The Life of William Rehnquist
John A. Jenkins
Public Affairs: 368 pp., $28.99
Chief Justice William H. Rehnquist was a curious man. He could be courtly and gracious, elegant in argument and a brilliant advocate. He also was a ferocious adversary, a relentless conservative and, as John A. Jenkins makes clear in his new
One sample of his paradox: Rehnquist was a respected leader of the court, appreciated even by those whose politics he abhorred, and yet he secured his position in part by perjuring himself at his confirmation hearing.
From before he came to the court, Rehnquist was a provocative, pugilistic conservative. As a young man, he relished challenging seemingly settled ideas: He defended a hanging judge and the vigilance committees that substituted for conventional police in Gold Rush San Francisco. He followed the misguided scholarship of his Stanford mentor, Charles Fairman, who postulated that the 14th Amendment, which promises all Americans the equal protection of the law, meant something other than what it said. Rehnquist fired off self-satisfied letters to the editor, did his best to keep Latinos from voting in Arizona, annoyed Justice Robert Jackson, for whom he clerked, and argued for the preservation of school segregation when Brown vs. Board of Education came before the court.
He also wore flashy suits and bright ties, and he puzzled more traditional conservatives, including
"Get him baptized and castrated," the vulgar Nixon suggested to Atty. Gen. John Mitchell. "No, they don't do that. I mean, they circumcise. No, that's the Jews."
Jenkins captures all that in his new book about Rehnquist, an account that will infuriate Rehnquist's many defenders and irritate more than a few of his critics. Less a full biography than an extended essay with a point to make, "The Partisan" doggedly — though somewhat selectively — chronicles the life of one of the court's most important modern justices.
A veteran magazine journalist who has won acclaim for his coverage of the court, Jenkins makes no attempt at evenhandedness. He opens with a synopsis of Rehnquist's judicial philosophy that Jenkins describes as "nihilistic at its core, disrespectful of precedent and dismissive of social, economic, and political institutions that did not comport with his black-and-white view of the world."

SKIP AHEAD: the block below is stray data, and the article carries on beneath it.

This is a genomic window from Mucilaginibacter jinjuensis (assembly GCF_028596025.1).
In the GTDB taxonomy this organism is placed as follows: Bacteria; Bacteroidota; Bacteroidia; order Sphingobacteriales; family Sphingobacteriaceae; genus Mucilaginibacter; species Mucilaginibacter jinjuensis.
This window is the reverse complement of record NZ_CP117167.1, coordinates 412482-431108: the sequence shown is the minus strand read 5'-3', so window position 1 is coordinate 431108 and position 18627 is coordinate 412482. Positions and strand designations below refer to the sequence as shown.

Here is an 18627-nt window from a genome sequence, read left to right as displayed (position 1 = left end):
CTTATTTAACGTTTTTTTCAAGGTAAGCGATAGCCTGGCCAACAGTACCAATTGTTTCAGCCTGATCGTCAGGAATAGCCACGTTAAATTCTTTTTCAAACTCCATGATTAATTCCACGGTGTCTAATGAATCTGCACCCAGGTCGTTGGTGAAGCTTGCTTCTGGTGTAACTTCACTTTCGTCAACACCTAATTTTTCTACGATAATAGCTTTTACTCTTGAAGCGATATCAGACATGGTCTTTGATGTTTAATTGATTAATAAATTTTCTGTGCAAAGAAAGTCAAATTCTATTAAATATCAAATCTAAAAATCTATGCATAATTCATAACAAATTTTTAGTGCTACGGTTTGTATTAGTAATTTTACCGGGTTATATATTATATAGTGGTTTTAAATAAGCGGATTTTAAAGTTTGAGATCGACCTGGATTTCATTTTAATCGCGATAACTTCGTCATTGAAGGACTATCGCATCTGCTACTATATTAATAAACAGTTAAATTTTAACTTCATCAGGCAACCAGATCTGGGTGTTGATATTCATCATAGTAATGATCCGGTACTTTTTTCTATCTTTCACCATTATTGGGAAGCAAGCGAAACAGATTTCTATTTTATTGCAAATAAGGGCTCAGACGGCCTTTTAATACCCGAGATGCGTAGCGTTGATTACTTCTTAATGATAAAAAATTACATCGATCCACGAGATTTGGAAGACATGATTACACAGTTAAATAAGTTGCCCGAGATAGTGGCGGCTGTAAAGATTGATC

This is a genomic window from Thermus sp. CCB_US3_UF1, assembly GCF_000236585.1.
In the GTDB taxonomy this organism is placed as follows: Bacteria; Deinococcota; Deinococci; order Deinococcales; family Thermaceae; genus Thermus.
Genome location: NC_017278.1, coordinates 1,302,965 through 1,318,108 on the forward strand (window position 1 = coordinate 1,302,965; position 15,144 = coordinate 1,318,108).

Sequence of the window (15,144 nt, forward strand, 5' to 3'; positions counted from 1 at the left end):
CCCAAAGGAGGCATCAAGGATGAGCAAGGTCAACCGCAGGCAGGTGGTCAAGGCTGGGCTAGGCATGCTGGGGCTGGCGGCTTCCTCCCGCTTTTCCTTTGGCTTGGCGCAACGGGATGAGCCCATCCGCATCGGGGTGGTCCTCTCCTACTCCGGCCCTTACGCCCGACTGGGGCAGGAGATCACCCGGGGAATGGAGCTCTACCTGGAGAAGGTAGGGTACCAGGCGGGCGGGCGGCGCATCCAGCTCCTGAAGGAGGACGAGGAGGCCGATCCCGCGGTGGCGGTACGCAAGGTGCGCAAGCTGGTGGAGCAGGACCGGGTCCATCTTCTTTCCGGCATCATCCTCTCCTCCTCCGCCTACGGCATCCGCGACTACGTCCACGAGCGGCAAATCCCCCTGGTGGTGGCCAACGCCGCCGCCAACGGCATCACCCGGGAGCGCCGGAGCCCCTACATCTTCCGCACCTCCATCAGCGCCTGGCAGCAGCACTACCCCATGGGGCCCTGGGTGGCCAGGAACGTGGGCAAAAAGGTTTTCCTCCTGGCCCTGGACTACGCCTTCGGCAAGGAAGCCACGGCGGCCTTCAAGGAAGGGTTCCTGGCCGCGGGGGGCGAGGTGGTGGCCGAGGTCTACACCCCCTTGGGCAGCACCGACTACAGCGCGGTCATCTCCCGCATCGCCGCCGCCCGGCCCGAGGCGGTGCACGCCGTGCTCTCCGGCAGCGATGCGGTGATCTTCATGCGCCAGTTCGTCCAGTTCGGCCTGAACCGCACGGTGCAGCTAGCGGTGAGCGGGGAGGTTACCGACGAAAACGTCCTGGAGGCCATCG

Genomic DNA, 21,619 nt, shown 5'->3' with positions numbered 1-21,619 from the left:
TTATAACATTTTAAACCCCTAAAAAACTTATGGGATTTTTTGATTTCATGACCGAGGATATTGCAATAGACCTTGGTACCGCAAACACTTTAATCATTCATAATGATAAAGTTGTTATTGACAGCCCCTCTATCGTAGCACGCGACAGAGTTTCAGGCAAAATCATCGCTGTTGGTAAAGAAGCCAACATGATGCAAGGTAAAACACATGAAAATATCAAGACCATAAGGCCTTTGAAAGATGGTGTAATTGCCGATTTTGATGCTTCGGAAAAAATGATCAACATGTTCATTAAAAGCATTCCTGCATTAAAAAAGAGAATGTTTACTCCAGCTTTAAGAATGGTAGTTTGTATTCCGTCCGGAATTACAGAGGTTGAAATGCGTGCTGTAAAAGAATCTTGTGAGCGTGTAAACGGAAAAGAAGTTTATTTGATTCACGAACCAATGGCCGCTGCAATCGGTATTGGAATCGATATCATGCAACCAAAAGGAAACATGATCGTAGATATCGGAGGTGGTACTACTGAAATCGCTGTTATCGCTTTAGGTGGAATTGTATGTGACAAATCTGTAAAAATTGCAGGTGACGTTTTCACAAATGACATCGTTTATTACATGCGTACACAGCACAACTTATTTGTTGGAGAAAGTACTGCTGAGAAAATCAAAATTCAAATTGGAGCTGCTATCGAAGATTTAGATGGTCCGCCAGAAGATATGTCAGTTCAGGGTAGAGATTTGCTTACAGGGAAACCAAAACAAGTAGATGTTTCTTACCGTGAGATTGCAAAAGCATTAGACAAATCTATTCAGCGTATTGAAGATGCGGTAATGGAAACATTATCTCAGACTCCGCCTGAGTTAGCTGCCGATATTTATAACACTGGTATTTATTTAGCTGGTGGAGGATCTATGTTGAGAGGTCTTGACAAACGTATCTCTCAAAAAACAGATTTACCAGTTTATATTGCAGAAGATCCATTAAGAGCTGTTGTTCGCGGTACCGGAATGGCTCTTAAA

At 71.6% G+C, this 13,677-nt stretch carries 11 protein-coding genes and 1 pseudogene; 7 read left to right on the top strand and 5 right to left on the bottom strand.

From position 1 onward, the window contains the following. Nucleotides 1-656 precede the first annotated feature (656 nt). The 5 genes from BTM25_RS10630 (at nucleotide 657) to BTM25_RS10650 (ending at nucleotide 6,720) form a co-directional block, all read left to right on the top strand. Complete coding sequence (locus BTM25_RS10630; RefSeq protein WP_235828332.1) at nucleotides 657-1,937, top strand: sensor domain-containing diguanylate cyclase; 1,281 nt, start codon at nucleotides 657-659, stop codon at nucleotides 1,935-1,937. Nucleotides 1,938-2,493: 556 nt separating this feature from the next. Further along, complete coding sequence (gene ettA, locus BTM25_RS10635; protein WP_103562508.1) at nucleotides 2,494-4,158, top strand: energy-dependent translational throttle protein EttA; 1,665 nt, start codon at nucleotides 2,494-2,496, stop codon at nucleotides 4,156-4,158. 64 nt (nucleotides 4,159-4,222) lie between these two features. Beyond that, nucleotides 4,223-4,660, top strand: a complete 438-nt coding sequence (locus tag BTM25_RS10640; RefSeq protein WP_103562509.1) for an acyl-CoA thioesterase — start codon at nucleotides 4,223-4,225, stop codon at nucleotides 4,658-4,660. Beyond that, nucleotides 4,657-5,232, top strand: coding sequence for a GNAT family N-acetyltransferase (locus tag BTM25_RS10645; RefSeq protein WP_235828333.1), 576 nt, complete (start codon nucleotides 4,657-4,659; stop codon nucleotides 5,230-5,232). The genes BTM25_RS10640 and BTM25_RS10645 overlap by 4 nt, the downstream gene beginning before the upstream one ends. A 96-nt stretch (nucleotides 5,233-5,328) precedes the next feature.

And what about Rehnquist's character? "Infatuated with his own genius, he spoke his mind, cast his votes and damned his critics." I'm no fan of the former chief justice, but I found myself feeling defensive of him by the end of the introduction.
Jenkins backs up many of those harsh judgments. He quotes the young Rehnquist's immature paeans to free enterprise, his mean-spirited clashes with Justice Thurgood Marshall and his embarrassing attempts to publish a novel.
The most damning insight into Rehnquist's integrity appears here, too, though it has been reported for many years. While clerking for Jackson, Rehnquist wrote a memo arguing in favor of maintaining school segregation and upholding the court's notorious decision in Plessy vs. Ferguson, which held that "separate but equal" racial arrangements — rail cars in the case of Plessy, schools in Brown — fulfilled the 14th Amendment's command that all Americans receive the equal protection of the laws.
"I realize that it is an unpopular and unhumanitarian position, for which I have been excoriated by 'liberal' colleagues, but I think Plessy v. Ferguson was right and should be re-affirmed," Rehnquist wrote.
Questioned about it at his confirmation hearings, Rehnquist said he had written the memo in Jackson's voice under instructions to present the strongest case for Plessy. Witnesses contradicted him, and the language of the memo — Jackson would never have complained about "liberal" colleagues; he was a liberal — make it clear that Rehnquist lied. Jenkins relays that episode confusingly, scattering details of it across many chapters, but it's appropriately a part of his indictment.
As befits his investigative mission, Jenkins delivers up a few new details. Rehnquist's health troubles late in life were well known, but Jenkins produces
And yet, even as Jenkins builds his case against Rehnquist, he undermines it by minimizing or ignoring evidence that cuts the other way. To cite just one example: Central to Jenkins' thesis is that Rehnquist was cast in stone, that he refused to reconsider positions that he developed as a young man and brought with him to the court. That's certainly often the case, and Rehnquist was intellectually stubborn. "You equate change with growth?" a dumbfounded Rehnquist once asked.
But he did reconsider some views, most notably in the area of the Miranda case, which Rehnquist deplored for years but then upheld in 2000, concluding that it had become so enmeshed in American law and society that it would be improper to overrule it. Far from an act of nihilism, that was a nod to the complexity of evolving social institutions, precisely the sort of thing that Jenkins argues Rehnquist was incapable of.
That does damage to "The Partisan," but much remains that is worth reading and considering, especially today, as voters contemplate the alternative futures of the court that
In that regard, here's one more observation that frames "The Partisan" against our contemporary life: If Rehnquist were alive and serving today, he'd be a moderate on the court, outflanked to his right by Justices Antonin Scalia, Clarence Thomas and, arguably,
Jim Newton is The Times' editor-at-large and the author of "Justice for All: Earl Warren and the Nation He Made" as well as "Eisenhower: The White House Years."